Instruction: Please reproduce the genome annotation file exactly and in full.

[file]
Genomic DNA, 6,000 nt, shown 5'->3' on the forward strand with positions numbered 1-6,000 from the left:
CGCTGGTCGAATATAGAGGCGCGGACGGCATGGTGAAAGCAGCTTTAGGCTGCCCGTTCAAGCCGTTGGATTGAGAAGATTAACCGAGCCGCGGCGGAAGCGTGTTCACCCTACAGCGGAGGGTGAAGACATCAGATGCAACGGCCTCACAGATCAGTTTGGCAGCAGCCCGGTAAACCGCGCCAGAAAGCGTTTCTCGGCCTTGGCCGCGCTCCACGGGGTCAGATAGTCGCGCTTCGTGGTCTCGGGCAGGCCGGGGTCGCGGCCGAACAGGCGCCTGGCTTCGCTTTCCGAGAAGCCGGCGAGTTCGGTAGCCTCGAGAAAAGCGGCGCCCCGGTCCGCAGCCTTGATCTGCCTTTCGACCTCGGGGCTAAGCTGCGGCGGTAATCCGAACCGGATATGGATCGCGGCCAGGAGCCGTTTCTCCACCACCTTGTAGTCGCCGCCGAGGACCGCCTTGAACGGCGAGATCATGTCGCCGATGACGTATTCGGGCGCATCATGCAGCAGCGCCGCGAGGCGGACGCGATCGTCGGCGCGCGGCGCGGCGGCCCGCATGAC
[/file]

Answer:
Genomic DNA, 6,000 nt, shown 5'->3' on the forward strand with positions numbered 1-6,000 from the left:
CGCTGGTCGAATATAGAGGCGCGGACGGCATGGTGAAAGCAGCTTTAGGCTGCCCGTTCAAGCCGTTGGATTGAGAAGATTAACCGAGCCGCGGCGGAAGCGTGTTCACCCTACAGCGGAGGGTGAAGACATCAGATGCAACGGCCTCACAGATCAGTTTGGCAGCAGCCCGGTAAACCGCGCCAGAAAGCGTTTCTCGGCCTTGGCCGCGCTCCACGGGGTCAGATAGTCGCGCTTCGTGGTCTCGGGCAGGCCGGGGTCGCGGCCGAACAGGCGCCTGGCTTCGCTTTCCGAGAAGCCGGCGAGTTCGGTAGCCTCGAGAAAAGCGGCGCCCCGGTCCGCAGCCTTGATCTGCCTTTCGACCTCGGGGCTAAGCTGCGGCGGTAATCCGAACCGGATATGGATCGCGGCCAGGAGCCGTTTCTCCACCACCTTGTAGTCGCCGCCGAGGACCGCCTTGAACGGCGAGATCATGTCGCCGATGACGTATTCGGGCGCATCATGCAGCAGCGCCGCGAGGCGGACGCGATCGTCGGCGCGCGGCGCGGCGGCCCGCATGAC